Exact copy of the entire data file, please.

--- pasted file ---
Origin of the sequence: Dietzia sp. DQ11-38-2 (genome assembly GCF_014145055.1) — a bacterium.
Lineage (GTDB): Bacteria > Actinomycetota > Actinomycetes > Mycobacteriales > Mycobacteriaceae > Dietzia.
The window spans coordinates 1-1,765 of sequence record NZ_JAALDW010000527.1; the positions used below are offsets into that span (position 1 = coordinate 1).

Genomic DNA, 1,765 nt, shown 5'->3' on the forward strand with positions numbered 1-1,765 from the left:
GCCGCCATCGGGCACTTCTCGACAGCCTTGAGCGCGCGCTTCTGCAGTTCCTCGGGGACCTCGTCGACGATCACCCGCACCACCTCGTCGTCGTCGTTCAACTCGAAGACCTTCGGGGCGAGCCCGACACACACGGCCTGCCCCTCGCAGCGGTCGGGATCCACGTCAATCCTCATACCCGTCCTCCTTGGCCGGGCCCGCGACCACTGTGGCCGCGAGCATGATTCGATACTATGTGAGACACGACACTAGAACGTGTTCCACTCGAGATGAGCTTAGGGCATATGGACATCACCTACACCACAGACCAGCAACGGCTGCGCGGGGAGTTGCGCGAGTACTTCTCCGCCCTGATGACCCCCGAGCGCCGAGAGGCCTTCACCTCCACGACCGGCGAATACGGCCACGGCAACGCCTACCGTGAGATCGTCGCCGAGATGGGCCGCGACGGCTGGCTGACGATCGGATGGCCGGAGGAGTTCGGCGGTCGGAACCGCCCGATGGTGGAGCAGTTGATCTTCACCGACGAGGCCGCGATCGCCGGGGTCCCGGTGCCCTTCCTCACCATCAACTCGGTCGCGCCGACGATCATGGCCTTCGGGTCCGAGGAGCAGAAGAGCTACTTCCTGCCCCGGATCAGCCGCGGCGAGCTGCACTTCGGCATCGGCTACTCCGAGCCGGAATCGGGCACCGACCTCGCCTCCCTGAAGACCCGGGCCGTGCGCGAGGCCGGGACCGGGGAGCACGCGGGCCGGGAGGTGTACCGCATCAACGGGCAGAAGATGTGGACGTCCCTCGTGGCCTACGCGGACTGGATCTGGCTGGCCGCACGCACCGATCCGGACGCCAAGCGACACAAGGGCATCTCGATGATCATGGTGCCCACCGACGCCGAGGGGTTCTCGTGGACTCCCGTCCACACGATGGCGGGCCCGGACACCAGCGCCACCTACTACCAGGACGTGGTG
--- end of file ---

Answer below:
Origin of the sequence: Dietzia sp. DQ11-38-2 (genome assembly GCF_014145055.1) — a bacterium.
Lineage (GTDB): Bacteria > Actinomycetota > Actinomycetes > Mycobacteriales > Mycobacteriaceae > Dietzia.
The window spans coordinates 1-1,765 of sequence record NZ_JAALDW010000527.1; the positions used below are offsets into that span (position 1 = coordinate 1).

Genomic DNA, 1,765 nt, shown 5'->3' on the forward strand with positions numbered 1-1,765 from the left:
GCCGCCATCGGGCACTTCTCGACAGCCTTGAGCGCGCGCTTCTGCAGTTCCTCGGGGACCTCGTCGACGATCACCCGCACCACCTCGTCGTCGTCGTTCAACTCGAAGACCTTCGGGGCGAGCCCGACACACACGGCCTGCCCCTCGCAGCGGTCGGGATCCACGTCAATCCTCATACCCGTCCTCCTTGGCCGGGCCCGCGACCACTGTGGCCGCGAGCATGATTCGATACTATGTGAGACACGACACTAGAACGTGTTCCACTCGAGATGAGCTTAGGGCATATGGACATCACCTACACCACAGACCAGCAACGGCTGCGCGGGGAGTTGCGCGAGTACTTCTCCGCCCTGATGACCCCCGAGCGCCGAGAGGCCTTCACCTCCACGACCGGCGAATACGGCCACGGCAACGCCTACCGTGAGATCGTCGCCGAGATGGGCCGCGACGGCTGGCTGACGATCGGATGGCCGGAGGAGTTCGGCGGTCGGAACCGCCCGATGGTGGAGCAGTTGATCTTCACCGACGAGGCCGCGATCGCCGGGGTCCCGGTGCCCTTCCTCACCATCAACTCGGTCGCGCCGACGATCATGGCCTTCGGGTCCGAGGAGCAGAAGAGCTACTTCCTGCCCCGGATCAGCCGCGGCGAGCTGCACTTCGGCATCGGCTACTCCGAGCCGGAATCGGGCACCGACCTCGCCTCCCTGAAGACCCGGGCCGTGCGCGAGGCCGGGACCGGGGAGCACGCGGGCCGGGAGGTGTACCGCATCAACGGGCAGAAGATGTGGACGTCCCTCGTGGCCTACGCGGACTGGATCTGGCTGGCCGCACGCACCGATCCGGACGCCAAGCGACACAAGGGCATCTCGATGATCATGGTGCCCACCGACGCCGAGGGGTTCTCGTGGACTCCCGTCCACACGATGGCGGGCCCGGACACCAGCGCCACCTACTACCAGGACGTGGTG